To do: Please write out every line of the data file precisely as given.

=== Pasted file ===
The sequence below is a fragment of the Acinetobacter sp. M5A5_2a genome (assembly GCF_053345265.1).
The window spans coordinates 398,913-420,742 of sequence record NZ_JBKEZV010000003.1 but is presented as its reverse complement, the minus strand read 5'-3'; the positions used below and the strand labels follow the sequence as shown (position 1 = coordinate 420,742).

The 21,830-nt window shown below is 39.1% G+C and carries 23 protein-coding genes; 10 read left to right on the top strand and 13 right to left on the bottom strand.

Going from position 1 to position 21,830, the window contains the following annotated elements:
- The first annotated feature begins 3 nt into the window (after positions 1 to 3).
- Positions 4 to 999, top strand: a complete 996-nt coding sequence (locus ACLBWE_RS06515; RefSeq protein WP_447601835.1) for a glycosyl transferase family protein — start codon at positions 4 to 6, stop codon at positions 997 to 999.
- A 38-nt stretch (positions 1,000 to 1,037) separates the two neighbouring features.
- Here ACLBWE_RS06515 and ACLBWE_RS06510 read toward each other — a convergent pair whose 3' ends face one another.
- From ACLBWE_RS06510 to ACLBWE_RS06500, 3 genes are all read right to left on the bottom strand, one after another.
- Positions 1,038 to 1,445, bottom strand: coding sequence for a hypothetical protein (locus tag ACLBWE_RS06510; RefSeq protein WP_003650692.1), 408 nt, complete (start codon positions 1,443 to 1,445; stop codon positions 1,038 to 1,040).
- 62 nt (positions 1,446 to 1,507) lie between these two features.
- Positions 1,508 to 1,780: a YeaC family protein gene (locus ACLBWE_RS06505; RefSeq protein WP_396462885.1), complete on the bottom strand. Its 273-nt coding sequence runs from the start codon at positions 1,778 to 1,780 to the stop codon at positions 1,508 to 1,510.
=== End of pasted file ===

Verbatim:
The sequence below is a fragment of the Acinetobacter sp. M5A5_2a genome (assembly GCF_053345265.1).
The window spans coordinates 398,913-420,742 of sequence record NZ_JBKEZV010000003.1 but is presented as its reverse complement, the minus strand read 5'-3'; the positions used below and the strand labels follow the sequence as shown (position 1 = coordinate 420,742).

The 21,830-nt window shown below is 39.1% G+C and carries 23 protein-coding genes; 10 read left to right on the top strand and 13 right to left on the bottom strand.

Going from position 1 to position 21,830, the window contains the following annotated elements:
- The first annotated feature begins 3 nt into the window (after positions 1 to 3).
- Positions 4 to 999, top strand: a complete 996-nt coding sequence (locus ACLBWE_RS06515; RefSeq protein WP_447601835.1) for a glycosyl transferase family protein — start codon at positions 4 to 6, stop codon at positions 997 to 999.
- A 38-nt stretch (positions 1,000 to 1,037) separates the two neighbouring features.
- Here ACLBWE_RS06515 and ACLBWE_RS06510 read toward each other — a convergent pair whose 3' ends face one another.
- From ACLBWE_RS06510 to ACLBWE_RS06500, 3 genes are all read right to left on the bottom strand, one after another.
- Positions 1,038 to 1,445, bottom strand: coding sequence for a hypothetical protein (locus tag ACLBWE_RS06510; RefSeq protein WP_003650692.1), 408 nt, complete (start codon positions 1,443 to 1,445; stop codon positions 1,038 to 1,040).
- 62 nt (positions 1,446 to 1,507) lie between these two features.
- Positions 1,508 to 1,780: a YeaC family protein gene (locus ACLBWE_RS06505; RefSeq protein WP_396462885.1), complete on the bottom strand. Its 273-nt coding sequence runs from the start codon at positions 1,778 to 1,780 to the stop codon at positions 1,508 to 1,510.